By Jimmie Geddes | Dec 18, 2012 07:30 PM EST
Google has never been shy about entering businesses dominated by Apple. Steve Jobs made it very public that he felt that Android was ripping off the iPhone. Eric Schmidt had to resign from Apple's board over "conflict of interest" in 2009 due to Android and Chrome OS. In 2011 Google made it clear that it would take on one of Apple's most successful businesses, music.
Google Music debuted on November 16, 2011 and featured a music store as well as an area on Android Market where Android users could purchase music. In May 2011 Google announced its streaming music service called Music Beta. Music Beta would eventually take on the Google Music name and allow users to stream music that was scanned from their personal music library or purchased from the Google Music store through desktop browsers, Android phones and tablets. The scan could take days to complete depending on how large your music collection was.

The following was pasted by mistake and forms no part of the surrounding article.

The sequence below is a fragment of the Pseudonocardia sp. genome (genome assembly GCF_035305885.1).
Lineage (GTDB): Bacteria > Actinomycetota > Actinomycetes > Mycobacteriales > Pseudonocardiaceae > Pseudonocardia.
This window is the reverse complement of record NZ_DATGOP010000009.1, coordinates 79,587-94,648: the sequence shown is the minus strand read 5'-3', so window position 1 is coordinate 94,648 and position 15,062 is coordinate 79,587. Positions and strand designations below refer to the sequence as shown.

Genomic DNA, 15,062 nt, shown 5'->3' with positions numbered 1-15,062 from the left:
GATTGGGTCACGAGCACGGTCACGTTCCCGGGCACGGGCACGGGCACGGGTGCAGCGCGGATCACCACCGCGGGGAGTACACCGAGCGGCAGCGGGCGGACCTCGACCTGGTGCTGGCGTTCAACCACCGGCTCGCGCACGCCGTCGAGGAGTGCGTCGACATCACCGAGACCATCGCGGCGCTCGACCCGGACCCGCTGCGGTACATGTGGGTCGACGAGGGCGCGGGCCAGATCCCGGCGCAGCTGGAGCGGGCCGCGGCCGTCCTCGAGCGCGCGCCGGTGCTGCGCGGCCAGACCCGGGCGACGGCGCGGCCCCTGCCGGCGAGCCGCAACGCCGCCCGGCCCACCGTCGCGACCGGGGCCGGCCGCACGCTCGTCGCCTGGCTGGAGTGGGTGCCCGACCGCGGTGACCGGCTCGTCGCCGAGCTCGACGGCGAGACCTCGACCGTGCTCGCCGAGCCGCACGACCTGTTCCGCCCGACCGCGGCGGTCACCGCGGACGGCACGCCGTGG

Today Google went a step further and announced that it would begin offering users in the U.S. the ability to match up to 20,000 songs from their music collection and allow users to stream the music back at up to 320kbps for free. This move is in direct competition against Apple's iTunes Match which lets users match their library with music on the iTunes store and stream to iOS devices, Mac, and PC.
The main difference is that Apple charges users $24.99 per year to use the service for 25,000 songs, while Google is now offering the service for free. Hopefully Apple will try to counter this and either offer a lower price or match Google by making iTunes Match free. We as music lovers can only hope!
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